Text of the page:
MUSD Executive Director of Inclusive Services for All Learners Mary Jude Doerpinghaus was among a distinguished panel for the Association of California School Administrators (ACSA) Region 8’s Spring Leadership Forum: Leading with Equity on March 7.
Other panelists were: Vern Caruz, Elementary Principal at Stipe Elementary, Oak Grove SD; Roxane Fuentes, Ed.D, Superintendent, Berryessa USD; and Jamal Splane, Ph.D, Director, School Culture & Climate/C&I at Los Gatos-Saratoga UHSD.
The panel focused on:
“While my background has centered around special education, my career has always focused on empowering staff and families to partner as ‘one team’ that focuses on assets and belief in the potential of each and every child each and every day,” Doerpinghaus shared.
Director Splane noted: "This event brought administrators together in fellowship, solidarity, and with a focus on addressing the educational and opportunity gaps that have increased recently for our students of color and from marginalized communities. Our students continue to benefit from these types of events."
The panel shared various personal definitions but all centered around how equity in education means that each child receives what they need to develop their full academic, social and emotional potential.
“As leaders we have to remove barriers to disrupt inequitable practices, look at our own biases and privilege and to create school environments that are conducive to equally high outcomes for all of our learners, especially those that are marginalized,” Doerpinghaus added. “Being an equity champion requires us to be self-aware and to lead through courageous conversations with an open mind and heart.”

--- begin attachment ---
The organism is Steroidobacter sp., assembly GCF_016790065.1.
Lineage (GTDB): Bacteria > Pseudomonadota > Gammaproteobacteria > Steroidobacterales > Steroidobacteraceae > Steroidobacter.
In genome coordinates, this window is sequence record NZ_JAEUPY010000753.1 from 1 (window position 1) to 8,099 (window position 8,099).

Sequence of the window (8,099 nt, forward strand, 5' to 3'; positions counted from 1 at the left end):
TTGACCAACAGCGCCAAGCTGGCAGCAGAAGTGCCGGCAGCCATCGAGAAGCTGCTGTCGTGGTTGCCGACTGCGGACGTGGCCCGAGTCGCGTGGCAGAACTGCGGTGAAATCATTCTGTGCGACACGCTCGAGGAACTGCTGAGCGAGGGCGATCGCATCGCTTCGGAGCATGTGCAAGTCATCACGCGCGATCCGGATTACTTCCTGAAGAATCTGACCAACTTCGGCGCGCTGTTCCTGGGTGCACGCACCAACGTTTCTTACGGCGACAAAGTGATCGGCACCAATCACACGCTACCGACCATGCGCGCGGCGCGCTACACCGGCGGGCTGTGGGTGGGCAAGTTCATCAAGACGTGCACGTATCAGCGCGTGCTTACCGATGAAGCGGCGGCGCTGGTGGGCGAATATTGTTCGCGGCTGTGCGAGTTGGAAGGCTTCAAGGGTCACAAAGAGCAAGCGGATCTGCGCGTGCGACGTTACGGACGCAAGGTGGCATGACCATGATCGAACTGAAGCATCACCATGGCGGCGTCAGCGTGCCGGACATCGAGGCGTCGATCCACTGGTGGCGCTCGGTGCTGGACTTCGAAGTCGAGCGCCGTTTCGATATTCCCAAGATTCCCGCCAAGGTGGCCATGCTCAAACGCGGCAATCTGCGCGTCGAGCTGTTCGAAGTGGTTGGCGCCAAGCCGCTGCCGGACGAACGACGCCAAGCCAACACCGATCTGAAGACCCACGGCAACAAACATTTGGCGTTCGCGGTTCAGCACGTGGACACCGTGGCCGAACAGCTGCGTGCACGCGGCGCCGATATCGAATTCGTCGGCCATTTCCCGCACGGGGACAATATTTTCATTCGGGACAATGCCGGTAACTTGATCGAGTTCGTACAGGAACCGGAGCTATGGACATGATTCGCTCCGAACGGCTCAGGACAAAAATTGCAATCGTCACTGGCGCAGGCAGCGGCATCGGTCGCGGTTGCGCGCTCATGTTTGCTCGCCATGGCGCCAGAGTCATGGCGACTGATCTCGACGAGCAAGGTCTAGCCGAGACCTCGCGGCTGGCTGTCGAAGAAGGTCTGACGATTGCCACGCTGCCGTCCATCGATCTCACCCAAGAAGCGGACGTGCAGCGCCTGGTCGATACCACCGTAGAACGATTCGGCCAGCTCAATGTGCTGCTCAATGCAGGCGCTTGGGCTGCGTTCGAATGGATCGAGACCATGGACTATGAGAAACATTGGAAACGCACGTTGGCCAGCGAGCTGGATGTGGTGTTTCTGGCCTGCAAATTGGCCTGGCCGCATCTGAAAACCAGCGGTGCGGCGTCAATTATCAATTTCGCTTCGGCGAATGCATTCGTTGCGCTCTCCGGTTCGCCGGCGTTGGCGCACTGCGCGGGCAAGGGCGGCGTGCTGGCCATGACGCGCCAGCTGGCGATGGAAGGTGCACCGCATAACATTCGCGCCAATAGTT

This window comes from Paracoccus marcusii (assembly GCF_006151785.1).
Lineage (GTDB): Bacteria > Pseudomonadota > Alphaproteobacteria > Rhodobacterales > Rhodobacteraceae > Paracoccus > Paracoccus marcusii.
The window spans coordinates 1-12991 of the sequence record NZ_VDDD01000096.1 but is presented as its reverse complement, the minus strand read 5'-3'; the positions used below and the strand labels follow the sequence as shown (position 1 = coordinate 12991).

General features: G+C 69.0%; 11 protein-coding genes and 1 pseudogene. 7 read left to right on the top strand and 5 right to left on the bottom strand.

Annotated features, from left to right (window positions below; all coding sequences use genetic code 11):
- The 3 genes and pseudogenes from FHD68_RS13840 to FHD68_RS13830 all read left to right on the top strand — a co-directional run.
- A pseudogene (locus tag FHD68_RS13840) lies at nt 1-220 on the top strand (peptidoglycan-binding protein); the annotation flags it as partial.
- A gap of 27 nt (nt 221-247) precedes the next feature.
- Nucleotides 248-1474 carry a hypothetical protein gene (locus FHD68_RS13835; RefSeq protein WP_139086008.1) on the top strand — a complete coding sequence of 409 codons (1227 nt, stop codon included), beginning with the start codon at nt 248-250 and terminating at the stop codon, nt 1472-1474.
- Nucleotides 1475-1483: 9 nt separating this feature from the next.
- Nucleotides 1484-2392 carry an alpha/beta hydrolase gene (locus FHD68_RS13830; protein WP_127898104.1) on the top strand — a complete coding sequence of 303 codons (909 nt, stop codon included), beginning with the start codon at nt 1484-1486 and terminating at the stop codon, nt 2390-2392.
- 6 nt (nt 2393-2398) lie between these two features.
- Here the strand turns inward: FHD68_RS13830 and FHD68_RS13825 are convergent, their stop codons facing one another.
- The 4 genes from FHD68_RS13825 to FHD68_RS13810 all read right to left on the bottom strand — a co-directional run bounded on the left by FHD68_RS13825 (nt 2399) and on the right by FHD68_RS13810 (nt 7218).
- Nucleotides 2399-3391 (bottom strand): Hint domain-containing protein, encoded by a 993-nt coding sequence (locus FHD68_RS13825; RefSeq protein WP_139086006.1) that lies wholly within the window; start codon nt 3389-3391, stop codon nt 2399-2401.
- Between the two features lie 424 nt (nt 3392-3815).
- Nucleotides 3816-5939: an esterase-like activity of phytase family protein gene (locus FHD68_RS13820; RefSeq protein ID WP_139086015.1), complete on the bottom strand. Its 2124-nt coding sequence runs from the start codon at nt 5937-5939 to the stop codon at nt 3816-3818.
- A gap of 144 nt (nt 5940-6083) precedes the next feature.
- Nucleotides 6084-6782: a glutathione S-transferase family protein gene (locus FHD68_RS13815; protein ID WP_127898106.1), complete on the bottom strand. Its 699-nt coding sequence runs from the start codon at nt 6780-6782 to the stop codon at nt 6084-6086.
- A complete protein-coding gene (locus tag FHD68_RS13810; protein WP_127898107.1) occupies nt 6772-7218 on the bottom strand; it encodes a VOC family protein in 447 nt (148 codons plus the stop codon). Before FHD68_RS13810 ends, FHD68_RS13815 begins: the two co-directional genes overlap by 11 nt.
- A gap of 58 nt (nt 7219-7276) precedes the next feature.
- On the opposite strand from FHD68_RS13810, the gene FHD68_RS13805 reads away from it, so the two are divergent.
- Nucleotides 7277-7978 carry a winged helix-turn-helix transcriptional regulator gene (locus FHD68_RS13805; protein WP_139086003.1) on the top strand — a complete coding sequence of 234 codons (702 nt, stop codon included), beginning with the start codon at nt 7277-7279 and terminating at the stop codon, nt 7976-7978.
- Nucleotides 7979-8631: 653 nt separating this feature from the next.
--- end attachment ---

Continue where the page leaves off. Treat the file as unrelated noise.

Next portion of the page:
Berryessa USD Superintendent Fuentes agreed: “Equity in education aims to create a level playing field for all children by supporting those who need it most. It requires putting systems in place to ensure that every child has an equal chance for success.”
Doerpinghaus shared with audience members that educators need to know their students and their personal stories, and understand what assets they bring to us daily. “Once we discover these, we can cultivate and build upon their unique gifts, talents and interests to develop areas of challenge and to create an environment that better supports them and their needs,” she explained.
Supt. Fuentes again echoed those sentiments: “We need to create spaces for our school and district leaders to understand and dialogue about the unique challenges and barriers faced by individual students or by populations of students so that they can best support their teams in providing additional supports and resources to help students overcome those barriers.”
Building equitable, inclusive and respectful communities is not a "one shot deal or something that happens overnight,” Doerpinghaus concluded. “We need to weave this work into our daily lives and it takes time to cultivate a community that holistically values the diversity and unique gifts and lived experiences of our people.”
“Much has been documented--and rightly so--about the post-pandemic need to ensure students and teachers are receiving adequate support to function effectively in schools,” Splane added. “Support for school leaders should also be a part of this conversation. ACSA Region 8 understands this and continues to be on the forefront of these efforts.”
The diverse panel included perspectives on cultural inclusion, recognizing our collective histories, valuing the wisdom of our ancestors and indigenous peoples, and ensuring that our students see themselves in what they learn.
NOTICE OF PUBLIC HEARING:
The governing board of Milpitas Unified School District will hold a Public Hearing on Tuesday, June 28, 2022.